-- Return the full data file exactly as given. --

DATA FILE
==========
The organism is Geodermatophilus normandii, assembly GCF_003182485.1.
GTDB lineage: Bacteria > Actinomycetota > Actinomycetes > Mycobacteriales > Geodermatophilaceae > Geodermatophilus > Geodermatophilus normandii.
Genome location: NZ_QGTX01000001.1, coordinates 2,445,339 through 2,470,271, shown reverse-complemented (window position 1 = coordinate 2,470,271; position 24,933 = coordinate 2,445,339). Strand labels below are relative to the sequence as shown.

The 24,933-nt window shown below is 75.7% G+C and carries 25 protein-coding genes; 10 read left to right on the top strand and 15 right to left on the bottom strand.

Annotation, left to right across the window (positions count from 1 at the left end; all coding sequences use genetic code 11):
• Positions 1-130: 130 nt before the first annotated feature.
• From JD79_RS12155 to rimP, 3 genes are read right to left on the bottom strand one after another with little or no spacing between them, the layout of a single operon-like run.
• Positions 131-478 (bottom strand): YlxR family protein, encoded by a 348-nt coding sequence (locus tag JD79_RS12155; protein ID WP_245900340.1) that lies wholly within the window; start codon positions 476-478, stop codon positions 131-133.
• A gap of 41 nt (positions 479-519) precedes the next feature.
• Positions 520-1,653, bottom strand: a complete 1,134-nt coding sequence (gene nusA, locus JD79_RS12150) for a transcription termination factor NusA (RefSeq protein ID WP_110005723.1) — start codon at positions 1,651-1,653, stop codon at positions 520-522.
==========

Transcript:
The organism is Geodermatophilus normandii, assembly GCF_003182485.1.
GTDB lineage: Bacteria > Actinomycetota > Actinomycetes > Mycobacteriales > Geodermatophilaceae > Geodermatophilus > Geodermatophilus normandii.
Genome location: NZ_QGTX01000001.1, coordinates 2,445,339 through 2,470,271, shown reverse-complemented (window position 1 = coordinate 2,470,271; position 24,933 = coordinate 2,445,339). Strand labels below are relative to the sequence as shown.

The 24,933-nt window shown below is 75.7% G+C and carries 25 protein-coding genes; 10 read left to right on the top strand and 15 right to left on the bottom strand.

Annotation, left to right across the window (positions count from 1 at the left end; all coding sequences use genetic code 11):
• Positions 1-130: 130 nt before the first annotated feature.
• From JD79_RS12155 to rimP, 3 genes are read right to left on the bottom strand one after another with little or no spacing between them, the layout of a single operon-like run.
• Positions 131-478 (bottom strand): YlxR family protein, encoded by a 348-nt coding sequence (locus tag JD79_RS12155; protein ID WP_245900340.1) that lies wholly within the window; start codon positions 476-478, stop codon positions 131-133.
• A gap of 41 nt (positions 479-519) precedes the next feature.
• Positions 520-1,653, bottom strand: a complete 1,134-nt coding sequence (gene nusA, locus JD79_RS12150) for a transcription termination factor NusA (RefSeq protein ID WP_110005723.1) — start codon at positions 1,651-1,653, stop codon at positions 520-522.